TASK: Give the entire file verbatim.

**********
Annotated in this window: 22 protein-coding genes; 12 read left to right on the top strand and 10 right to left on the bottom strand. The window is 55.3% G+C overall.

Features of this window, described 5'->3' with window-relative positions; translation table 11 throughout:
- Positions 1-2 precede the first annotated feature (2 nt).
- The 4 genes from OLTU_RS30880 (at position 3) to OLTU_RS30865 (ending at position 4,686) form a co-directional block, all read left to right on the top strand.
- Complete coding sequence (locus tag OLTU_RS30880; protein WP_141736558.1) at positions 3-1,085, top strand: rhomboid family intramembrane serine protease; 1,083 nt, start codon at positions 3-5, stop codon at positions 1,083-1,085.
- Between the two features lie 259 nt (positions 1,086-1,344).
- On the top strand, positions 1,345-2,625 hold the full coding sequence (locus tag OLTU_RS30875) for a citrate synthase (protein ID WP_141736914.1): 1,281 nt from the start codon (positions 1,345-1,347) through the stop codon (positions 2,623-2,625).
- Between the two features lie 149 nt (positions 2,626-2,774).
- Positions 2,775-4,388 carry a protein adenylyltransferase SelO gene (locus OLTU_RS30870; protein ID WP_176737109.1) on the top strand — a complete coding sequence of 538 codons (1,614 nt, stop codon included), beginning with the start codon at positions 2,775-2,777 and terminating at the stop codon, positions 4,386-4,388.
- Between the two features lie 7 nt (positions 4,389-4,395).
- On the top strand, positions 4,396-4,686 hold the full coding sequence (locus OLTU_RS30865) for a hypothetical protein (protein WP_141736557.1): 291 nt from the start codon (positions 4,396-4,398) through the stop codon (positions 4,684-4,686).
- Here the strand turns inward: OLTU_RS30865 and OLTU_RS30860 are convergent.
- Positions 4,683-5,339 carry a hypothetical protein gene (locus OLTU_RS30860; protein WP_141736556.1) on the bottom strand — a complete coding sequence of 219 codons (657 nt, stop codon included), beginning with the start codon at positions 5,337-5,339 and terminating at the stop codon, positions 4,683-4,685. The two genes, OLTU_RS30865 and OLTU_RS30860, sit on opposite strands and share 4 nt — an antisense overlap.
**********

Annotated in this window: 22 protein-coding genes; 12 read left to right on the top strand and 10 right to left on the bottom strand. The window is 55.3% G+C overall.

Features of this window, described 5'->3' with window-relative positions; translation table 11 throughout:
- Positions 1-2 precede the first annotated feature (2 nt).
- The 4 genes from OLTU_RS30880 (at position 3) to OLTU_RS30865 (ending at position 4,686) form a co-directional block, all read left to right on the top strand.
- Complete coding sequence (locus tag OLTU_RS30880; protein WP_141736558.1) at positions 3-1,085, top strand: rhomboid family intramembrane serine protease; 1,083 nt, start codon at positions 3-5, stop codon at positions 1,083-1,085.
- Between the two features lie 259 nt (positions 1,086-1,344).
- On the top strand, positions 1,345-2,625 hold the full coding sequence (locus tag OLTU_RS30875) for a citrate synthase (protein ID WP_141736914.1): 1,281 nt from the start codon (positions 1,345-1,347) through the stop codon (positions 2,623-2,625).
- Between the two features lie 149 nt (positions 2,626-2,774).
- Positions 2,775-4,388 carry a protein adenylyltransferase SelO gene (locus OLTU_RS30870; protein ID WP_176737109.1) on the top strand — a complete coding sequence of 538 codons (1,614 nt, stop codon included), beginning with the start codon at positions 2,775-2,777 and terminating at the stop codon, positions 4,386-4,388.
- Between the two features lie 7 nt (positions 4,389-4,395).
- On the top strand, positions 4,396-4,686 hold the full coding sequence (locus OLTU_RS30865) for a hypothetical protein (protein WP_141736557.1): 291 nt from the start codon (positions 4,396-4,398) through the stop codon (positions 4,684-4,686).
- Here the strand turns inward: OLTU_RS30865 and OLTU_RS30860 are convergent.
- Positions 4,683-5,339 carry a hypothetical protein gene (locus OLTU_RS30860; protein WP_141736556.1) on the bottom strand — a complete coding sequence of 219 codons (657 nt, stop codon included), beginning with the start codon at positions 5,337-5,339 and terminating at the stop codon, positions 4,683-4,685. The two genes, OLTU_RS30865 and OLTU_RS30860, sit on opposite strands and share 4 nt — an antisense overlap.